Audi S2 bonnet.
A short background to all is that I had a little chat with some racers at the track Kjula
late last year at a race. We came in to the subject of carbon fibre.
Since I helped Olof Andersson making new doors and a front end to his
Chevy 57 Pro Mod car I felt comfortable with the materials.
The guys competing with Audi S2s needed to loose weight so I offered to help out.
Autumn went by keeping me busy with other things but in late December it all started.
This is somewhat a step by step description of how I did it.
I am not a professional so bare with me.
Step one was as in mould release waxing. Minimum 5 coats.
Then its taping time. Never attempt to wax on the tape since the wax releases the tapes fastener.
I taped aluminium plates around the hood since you cant cast edge to egde.
You always need to cast bigger and then cut it to designated shape.
The hood that I got to mould from had some dents and holes for hood pins.
I simply taped over the holes, taking care of it in the mould.
When everything is to satisfaction and release agent is applied, I got crazy with the gelcoat.
The more, the merrier. No shame in putting on two layers. Cover should be 110 %
As the gelcoat gels (about an hour) I rip/cut all fibre glass needed for the application.
If quick there will be time for a quick lunch. When the gelcoat turns sticky its time...
Next day mould is hardened. Just turn the page.
In this case I wanted a mould of the inside too.
The edges are already there. Remove the plates and I can cast against the edges from the outside.
There were quite allot of holes on the inside to tape over. All sharp edges were filled with toy modeling clay.
Then just like the outside. Lots of gelcoat, fibre glass and polyester.
The day after that its fine to crack loose.
The release agent I use is water solvent but NOT water based.
Its pretty chemically strong actually. This hood survived okay but the paint gets soft/gelly
and mostly some artifacts appear even if it goes back by itself sometimes.
I borrowed a car from a dealer once to make molds of it in whole, it ended up I had to buy the car...
Next step is mould fix.
What was disliked in the original shape or didnt turn out good in the mould
will have to be grinded or added here. I polished the moulds with boat polisher.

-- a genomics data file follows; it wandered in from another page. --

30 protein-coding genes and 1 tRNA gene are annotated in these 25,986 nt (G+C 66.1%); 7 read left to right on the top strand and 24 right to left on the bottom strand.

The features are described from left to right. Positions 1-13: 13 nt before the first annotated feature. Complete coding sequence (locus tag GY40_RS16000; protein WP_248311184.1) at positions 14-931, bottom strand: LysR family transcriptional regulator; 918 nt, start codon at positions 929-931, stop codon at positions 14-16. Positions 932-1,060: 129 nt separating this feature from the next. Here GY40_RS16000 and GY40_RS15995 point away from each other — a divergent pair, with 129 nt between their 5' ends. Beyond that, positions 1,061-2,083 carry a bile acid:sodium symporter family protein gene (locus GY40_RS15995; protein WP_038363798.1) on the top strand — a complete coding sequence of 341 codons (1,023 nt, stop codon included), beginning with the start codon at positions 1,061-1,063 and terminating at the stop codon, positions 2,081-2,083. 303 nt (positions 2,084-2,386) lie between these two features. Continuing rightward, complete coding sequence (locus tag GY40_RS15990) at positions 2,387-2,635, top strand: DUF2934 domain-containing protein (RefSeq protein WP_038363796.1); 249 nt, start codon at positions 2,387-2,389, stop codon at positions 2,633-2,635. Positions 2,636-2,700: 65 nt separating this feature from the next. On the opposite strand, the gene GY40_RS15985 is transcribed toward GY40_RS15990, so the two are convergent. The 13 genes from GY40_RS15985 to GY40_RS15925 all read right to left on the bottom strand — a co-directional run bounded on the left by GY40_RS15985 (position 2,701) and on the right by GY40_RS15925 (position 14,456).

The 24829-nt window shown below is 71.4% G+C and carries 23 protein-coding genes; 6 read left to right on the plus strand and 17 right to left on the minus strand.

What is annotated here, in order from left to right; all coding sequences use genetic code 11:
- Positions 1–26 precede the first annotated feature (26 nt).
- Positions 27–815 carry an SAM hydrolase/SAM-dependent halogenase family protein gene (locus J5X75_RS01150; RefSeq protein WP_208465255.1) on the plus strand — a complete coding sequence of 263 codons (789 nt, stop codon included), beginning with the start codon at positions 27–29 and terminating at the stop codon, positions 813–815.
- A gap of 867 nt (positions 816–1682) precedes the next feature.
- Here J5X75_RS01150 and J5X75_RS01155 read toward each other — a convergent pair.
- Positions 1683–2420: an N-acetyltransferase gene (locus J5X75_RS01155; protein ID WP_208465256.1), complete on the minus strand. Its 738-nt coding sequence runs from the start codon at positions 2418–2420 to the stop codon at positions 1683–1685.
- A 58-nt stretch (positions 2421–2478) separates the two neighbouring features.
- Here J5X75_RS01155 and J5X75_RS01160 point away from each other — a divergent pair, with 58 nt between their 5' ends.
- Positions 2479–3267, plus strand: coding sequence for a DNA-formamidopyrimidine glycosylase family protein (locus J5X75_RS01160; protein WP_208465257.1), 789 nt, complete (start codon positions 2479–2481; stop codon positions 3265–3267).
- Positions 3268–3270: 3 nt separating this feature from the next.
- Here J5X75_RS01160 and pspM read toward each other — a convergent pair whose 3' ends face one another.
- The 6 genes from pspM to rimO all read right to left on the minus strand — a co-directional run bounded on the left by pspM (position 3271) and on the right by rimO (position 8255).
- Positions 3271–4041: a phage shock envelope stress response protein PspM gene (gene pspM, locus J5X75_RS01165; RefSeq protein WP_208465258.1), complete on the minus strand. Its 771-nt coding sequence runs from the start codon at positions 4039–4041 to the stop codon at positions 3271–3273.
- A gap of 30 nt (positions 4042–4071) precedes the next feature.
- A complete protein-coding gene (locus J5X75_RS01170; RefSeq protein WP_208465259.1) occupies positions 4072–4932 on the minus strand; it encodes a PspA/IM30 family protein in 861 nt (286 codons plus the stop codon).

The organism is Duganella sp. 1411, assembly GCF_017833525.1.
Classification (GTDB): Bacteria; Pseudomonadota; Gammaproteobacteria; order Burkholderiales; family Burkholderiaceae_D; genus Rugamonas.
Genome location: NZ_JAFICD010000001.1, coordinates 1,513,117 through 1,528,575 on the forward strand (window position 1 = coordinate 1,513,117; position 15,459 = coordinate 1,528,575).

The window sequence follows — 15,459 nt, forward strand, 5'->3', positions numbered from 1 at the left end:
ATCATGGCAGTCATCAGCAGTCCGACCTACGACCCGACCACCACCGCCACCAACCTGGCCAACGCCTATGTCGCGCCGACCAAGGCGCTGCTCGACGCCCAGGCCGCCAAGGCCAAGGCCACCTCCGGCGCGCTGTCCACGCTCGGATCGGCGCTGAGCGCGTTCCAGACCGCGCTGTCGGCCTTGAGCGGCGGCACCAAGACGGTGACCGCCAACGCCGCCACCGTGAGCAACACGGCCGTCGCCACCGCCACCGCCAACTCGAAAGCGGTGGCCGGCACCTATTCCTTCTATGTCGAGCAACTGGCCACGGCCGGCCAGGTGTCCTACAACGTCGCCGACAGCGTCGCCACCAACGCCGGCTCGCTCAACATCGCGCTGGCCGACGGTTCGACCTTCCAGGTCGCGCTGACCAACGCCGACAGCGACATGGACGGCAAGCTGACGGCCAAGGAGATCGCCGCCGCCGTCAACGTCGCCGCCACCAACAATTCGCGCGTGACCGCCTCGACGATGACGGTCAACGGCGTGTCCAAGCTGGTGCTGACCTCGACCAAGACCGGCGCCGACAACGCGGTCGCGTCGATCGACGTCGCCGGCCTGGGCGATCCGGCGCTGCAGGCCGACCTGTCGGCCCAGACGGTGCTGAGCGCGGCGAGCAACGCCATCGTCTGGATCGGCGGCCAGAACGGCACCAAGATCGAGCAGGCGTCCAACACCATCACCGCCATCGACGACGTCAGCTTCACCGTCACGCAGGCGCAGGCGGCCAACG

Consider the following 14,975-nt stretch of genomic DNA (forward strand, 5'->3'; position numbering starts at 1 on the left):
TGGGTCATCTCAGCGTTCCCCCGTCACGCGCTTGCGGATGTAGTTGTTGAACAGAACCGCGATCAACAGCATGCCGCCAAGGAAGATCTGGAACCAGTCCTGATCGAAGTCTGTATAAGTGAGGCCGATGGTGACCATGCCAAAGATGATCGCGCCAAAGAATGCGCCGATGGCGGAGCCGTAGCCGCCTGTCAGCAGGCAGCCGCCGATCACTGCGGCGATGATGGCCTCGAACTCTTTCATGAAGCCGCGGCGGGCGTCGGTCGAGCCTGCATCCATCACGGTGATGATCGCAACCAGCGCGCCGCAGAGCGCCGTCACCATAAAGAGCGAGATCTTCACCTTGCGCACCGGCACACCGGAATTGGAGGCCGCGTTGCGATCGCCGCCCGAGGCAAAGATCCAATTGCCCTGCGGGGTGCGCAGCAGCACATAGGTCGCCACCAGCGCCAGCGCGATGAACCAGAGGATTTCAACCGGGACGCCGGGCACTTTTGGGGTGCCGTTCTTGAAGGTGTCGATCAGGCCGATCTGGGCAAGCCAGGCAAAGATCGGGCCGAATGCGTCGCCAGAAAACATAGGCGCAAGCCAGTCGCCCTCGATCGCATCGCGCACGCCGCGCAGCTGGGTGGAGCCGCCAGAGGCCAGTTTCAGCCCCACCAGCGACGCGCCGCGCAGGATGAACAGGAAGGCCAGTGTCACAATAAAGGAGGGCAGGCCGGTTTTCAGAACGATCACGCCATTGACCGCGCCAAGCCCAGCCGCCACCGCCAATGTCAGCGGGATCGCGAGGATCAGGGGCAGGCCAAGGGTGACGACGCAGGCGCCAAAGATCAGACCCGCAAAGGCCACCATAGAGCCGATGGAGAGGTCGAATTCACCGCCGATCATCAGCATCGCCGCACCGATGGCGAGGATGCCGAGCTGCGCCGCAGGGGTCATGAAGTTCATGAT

Lots and lots of hours were spent here, but the more time spent here
the better result is to expect on the finished part.
The surface here will be exactly the same in the finished part.
Feeling happy with the moulds and adding 5 layers of mould release wax
its carbon time. I put additional stripes of 200g around all edges.
Release agent first.
Then I chose to paint the moulds with a layer of epoxy and almost let it harden.
When it was still sticky I made two tables that could slide over the other.
That way I could under full control slide the carbon on to the mould.
First attempt didnt turn out too good but the second went okay.
I had V-weaved carbon so I was pretty keen on getting it right.
I did hand lamination with vacuum bagging.
That means epoxy is applied by hand on to the carbon. Then peelply, release film, breather
before sticking it all in to a bag. It is ok to just stick one sheet of bagging film to the edges
but wise from prior tires an envelope bag always works best.
Especially since a mould made of fibre glass always leaks.
Its a special feeling when the vacuum works and cramps the mould.
In this case I had chose a slow hardener so the cast had to rest in the mould 30 hours
before removed. Two days after casting it was time to see the results.
It wasnt pro performance but it was fairly okay.
What was more alarming was how thin and soft it was.
It really didnt have more stiffness than a paper.
As I was to add an inside I left the outside as loose as it was.
The inside were made in a similar way. Really tricky to get the carbon all the way down to the mould on all corners.
One can obviously see where I had trouble getting the fiber stick to the mould.
Thank god this is not for exhibition. This is for race.
Nuts were welded to plats and glues/laminated in to the insides.
Then it was bonding time.
I fastened the outer skin to the outer mould to make the final part accurate.
I bonded all edges possible but I also laminated some of the edges to make sure.
Final part. Weight?
Edges cut less than 4kg against stock 18kg.
The greatest surprise was how the outside skin that felt so weak before
didnt matter at all when the parts were bonded together. Unreal.
Work will still remain to make show finnish but that was never the idea.
I feel pretty happy over the results. I made two hoods at a time
but they were still ordered so I dont have one in stock.
I can do more if of interest.
I got so satisfied over the results I came ut with a logo that I inserted below a sheet of peelply.
Melts in nicely into the cast.
Here it is mounted.